If necessary, appoint at DPO. Create a culture of accountability- involve everyone so that it is expected that everyone monitors, reviews and assesses at all times.
Organisations must prove that the key data they hold on their clients has been obtained in accordance with the lawful basis for processing. Carry out an audit- what data does the organisation have? Where is it stored? How has it been collected?

For those who play down the impact of GDPR on business or who fail to grasp its enormity, data is already being published that shows the path that it is going to take businesses and consumers down. In a survey of 2,000 people in the UK carried out by SAS, 48% plan to activate new rights over their personal data. Further statistics released and published by Health Insurance Daily in July 2017 shows that “33% will request for their data to be removed when the laws come into effect.”

Looking at what even the most harden optimist would deem to be daunting, it’s easy to just see GDPR as a challenge, and it is, but it also presents opportunities too. It’s widely accepted that those companies who react the quickest to the demands of the GDPR and who tackle its requirements through innovation will gain a competitive advantage over their competitors. There can be no doubt that the organisations that make a success of GDPR will be those that look at it from a whole company view whilst also taking a very customer centric approach.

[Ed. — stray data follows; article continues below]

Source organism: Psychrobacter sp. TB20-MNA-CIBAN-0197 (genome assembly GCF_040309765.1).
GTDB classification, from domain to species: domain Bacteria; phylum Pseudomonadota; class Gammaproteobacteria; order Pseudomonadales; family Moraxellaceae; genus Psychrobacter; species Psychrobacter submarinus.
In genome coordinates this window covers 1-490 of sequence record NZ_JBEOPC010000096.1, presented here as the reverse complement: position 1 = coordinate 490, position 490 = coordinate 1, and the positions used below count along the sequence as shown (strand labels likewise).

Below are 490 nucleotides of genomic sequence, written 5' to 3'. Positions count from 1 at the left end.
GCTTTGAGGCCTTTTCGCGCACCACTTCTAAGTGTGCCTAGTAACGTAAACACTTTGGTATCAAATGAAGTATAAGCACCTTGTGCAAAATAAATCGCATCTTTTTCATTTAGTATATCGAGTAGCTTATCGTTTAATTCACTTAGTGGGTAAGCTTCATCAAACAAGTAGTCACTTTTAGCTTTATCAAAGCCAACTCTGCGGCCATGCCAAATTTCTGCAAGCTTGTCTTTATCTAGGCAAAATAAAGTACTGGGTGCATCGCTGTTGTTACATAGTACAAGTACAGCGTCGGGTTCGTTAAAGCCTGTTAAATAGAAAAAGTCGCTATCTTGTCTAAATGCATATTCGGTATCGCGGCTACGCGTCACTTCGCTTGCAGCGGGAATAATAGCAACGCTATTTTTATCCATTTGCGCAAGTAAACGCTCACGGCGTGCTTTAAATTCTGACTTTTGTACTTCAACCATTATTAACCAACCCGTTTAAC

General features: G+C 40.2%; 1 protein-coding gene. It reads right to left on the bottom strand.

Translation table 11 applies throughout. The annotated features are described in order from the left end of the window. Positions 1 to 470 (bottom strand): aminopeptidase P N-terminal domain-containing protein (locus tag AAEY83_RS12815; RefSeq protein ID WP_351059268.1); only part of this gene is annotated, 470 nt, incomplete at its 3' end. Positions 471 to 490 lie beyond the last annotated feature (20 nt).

At Assured Futures, we’re working closely with our partners to ensure that we deliver- we’ve worked (and continue to work) with external consultancies, we’ve attended countless seminars and undertaken research after research so that we are being proactive in ensuring that we are ready and ready on time. With final requirements to be released in December, we know that we need to be set up to finalise things in the New Year, so that we are ready once the green light goes on.